Search
Filters
Close

Tiago Carneiro da Cunha

Tiago Carneiro da Cunha was born in 1973 in São Paulo and currently lives in Rio de Janeiro.

In 1998, the Brazilian government awarded him with the Apartes/Capes scholarship, which allowed him to obtain his post-graduation degree in Visual Arts at Goldsmiths College in London, where he received teachings from Chapman Brothers, Pierre Bismuth and Liam Gillick, among other artists. Since then, he held solo exhibitions at Galeria Fortes Vilaça (São Paulo), the Kate MacGarry Gallery (London) and the Misako & Rosen Gallery (Tokyo - Erika Verzutti), and participated in group exhibitions in various museums and galleries around the world.

His most recent exhibitions and noteworthy include the "Law of the Jungle" - of which he was appointed curator by Lehmann Maupin Gallery, New York, 2010 - and "New Work: Tiago Carneiro da Cunha and Klara Kristalova", which is currently at the San Francisco Museum of Modern Art SFMOMA.

His work is presented in public and private collections, such as the Gilberto Chateaubriand collection (Museu de Arte Moderna, Rio de Janeiro), the Saatchi collection (United Kingdom) as well as at Thyssen-Bornemisza TB21 Museum (Austria). In 2009, the Guest Artist at the Fine Arts University, in Philadelphia and in 2012 he participated, as guest speaker, of the Ciclo de Palestras da Bienal Capacete/São Paulo.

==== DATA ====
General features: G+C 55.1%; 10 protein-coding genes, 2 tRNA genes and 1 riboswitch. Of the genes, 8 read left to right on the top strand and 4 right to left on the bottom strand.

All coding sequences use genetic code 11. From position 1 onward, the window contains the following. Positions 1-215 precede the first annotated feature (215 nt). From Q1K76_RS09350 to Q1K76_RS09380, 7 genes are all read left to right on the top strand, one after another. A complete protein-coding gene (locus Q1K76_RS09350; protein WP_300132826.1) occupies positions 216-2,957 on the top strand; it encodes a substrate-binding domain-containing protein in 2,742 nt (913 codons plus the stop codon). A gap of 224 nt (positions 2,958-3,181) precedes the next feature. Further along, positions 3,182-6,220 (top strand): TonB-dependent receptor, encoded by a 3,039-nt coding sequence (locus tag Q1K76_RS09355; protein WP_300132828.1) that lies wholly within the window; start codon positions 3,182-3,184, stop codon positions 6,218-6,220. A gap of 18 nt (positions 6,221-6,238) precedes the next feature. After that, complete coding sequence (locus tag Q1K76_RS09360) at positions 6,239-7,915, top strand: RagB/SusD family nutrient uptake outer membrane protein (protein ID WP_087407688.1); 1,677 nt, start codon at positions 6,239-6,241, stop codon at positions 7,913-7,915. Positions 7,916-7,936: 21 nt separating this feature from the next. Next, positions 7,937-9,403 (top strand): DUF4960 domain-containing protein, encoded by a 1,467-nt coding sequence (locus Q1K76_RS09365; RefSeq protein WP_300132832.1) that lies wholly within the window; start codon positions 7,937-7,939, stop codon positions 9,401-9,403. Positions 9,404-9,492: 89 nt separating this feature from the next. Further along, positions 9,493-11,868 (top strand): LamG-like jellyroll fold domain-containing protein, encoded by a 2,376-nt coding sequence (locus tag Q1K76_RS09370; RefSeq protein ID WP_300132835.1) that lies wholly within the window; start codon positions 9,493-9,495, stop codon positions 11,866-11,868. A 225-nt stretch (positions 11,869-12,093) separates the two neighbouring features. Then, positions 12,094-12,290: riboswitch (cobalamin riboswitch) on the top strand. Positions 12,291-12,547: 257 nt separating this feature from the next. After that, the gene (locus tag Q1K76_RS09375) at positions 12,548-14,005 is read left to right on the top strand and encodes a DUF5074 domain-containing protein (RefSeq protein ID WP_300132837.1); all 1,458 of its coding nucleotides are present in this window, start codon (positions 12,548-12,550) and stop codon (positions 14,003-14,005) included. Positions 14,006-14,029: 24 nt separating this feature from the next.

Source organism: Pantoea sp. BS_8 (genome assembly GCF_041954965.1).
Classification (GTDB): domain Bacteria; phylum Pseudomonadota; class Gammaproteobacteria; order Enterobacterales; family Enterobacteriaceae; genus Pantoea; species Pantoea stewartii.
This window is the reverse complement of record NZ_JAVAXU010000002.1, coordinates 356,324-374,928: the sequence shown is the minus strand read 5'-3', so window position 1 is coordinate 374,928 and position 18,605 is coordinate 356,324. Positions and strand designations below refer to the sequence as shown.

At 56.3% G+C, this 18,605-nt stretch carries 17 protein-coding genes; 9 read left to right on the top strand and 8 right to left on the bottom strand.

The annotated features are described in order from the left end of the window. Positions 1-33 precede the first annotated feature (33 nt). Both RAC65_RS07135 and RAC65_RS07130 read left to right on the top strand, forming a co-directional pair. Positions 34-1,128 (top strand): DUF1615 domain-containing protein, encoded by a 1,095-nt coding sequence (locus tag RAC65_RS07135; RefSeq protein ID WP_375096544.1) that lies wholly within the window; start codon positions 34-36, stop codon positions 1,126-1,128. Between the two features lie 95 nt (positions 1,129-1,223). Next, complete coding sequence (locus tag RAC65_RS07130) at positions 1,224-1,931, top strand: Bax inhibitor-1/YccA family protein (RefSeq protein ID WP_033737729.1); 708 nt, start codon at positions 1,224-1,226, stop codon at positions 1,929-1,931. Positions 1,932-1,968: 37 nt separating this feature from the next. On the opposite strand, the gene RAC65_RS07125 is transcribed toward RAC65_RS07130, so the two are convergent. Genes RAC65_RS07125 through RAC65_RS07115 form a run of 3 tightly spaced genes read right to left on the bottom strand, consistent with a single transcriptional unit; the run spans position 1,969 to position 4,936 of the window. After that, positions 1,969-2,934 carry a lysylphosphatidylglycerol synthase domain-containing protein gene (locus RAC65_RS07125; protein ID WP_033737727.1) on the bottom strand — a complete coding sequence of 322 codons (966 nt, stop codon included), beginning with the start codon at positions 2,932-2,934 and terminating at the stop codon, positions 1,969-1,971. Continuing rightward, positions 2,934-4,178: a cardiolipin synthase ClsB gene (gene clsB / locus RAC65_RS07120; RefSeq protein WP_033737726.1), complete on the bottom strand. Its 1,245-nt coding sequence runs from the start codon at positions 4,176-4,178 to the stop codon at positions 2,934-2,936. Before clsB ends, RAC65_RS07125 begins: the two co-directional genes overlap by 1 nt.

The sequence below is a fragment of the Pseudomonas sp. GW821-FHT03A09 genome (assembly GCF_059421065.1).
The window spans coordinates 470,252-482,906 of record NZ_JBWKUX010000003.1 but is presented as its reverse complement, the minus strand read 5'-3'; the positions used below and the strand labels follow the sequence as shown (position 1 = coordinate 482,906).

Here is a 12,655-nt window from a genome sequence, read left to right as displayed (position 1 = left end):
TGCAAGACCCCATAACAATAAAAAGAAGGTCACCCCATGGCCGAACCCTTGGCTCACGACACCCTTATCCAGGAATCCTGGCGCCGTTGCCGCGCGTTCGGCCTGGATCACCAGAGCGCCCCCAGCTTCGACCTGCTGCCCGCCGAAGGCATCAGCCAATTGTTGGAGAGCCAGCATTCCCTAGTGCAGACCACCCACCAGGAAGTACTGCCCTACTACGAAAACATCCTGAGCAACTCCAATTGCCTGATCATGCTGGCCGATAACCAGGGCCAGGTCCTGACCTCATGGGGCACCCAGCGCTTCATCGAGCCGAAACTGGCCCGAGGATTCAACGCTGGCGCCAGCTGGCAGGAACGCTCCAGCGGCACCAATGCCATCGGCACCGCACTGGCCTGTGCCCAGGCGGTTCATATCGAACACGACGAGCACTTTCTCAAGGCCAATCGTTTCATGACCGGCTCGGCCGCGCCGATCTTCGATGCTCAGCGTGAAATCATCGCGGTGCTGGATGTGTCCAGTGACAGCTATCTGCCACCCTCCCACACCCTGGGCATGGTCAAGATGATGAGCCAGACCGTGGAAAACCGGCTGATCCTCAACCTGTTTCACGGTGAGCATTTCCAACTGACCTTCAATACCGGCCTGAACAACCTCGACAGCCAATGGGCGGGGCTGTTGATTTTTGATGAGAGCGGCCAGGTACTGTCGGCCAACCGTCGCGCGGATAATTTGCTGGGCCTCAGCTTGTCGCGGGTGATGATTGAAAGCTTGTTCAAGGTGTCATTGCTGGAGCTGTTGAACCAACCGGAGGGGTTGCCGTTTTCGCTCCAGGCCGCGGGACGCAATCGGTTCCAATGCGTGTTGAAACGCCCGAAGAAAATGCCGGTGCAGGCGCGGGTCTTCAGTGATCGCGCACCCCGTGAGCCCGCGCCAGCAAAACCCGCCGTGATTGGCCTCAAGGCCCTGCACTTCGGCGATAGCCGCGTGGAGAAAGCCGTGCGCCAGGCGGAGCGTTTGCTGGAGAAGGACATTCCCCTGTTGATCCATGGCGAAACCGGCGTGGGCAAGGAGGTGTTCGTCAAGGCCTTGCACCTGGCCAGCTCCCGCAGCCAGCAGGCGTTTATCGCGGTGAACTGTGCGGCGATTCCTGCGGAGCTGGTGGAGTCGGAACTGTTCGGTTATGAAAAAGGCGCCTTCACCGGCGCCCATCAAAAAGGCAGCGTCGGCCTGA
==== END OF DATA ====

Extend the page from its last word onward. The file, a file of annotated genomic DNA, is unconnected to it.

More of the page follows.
Filter by attributes
  • No of collection's pieces
  • 250

Bizantino Com Fumaça

As the long-time admirer that I am of the Bordallo’s work, I wanted to take the opportunity of this project to meet more closely one of my favourite sculptures of Bordallo Pinheiro: the "Byzantine Cat". I simply started retracing with my finger the patterns of the surface, still damp, of the Cat fresh out of the mould, as a way to study the topography of the piece, and gradually added to it elements of the sculptural language that I explore in my own work. I emphasized these effects by using the wonderful drained glazes of the BP factory and - finally - I proposed the inversion of the original use of the piece, turning it from a spittoon into a censer, i.e. from a downward (liquid) movement to an upward (smoky) movement. It was a great pleasure to develop this sculpture based on a work I admire so much, and to be able to count on the support of the wonderful staff of the BP Factory in this work: thanks again, everyone!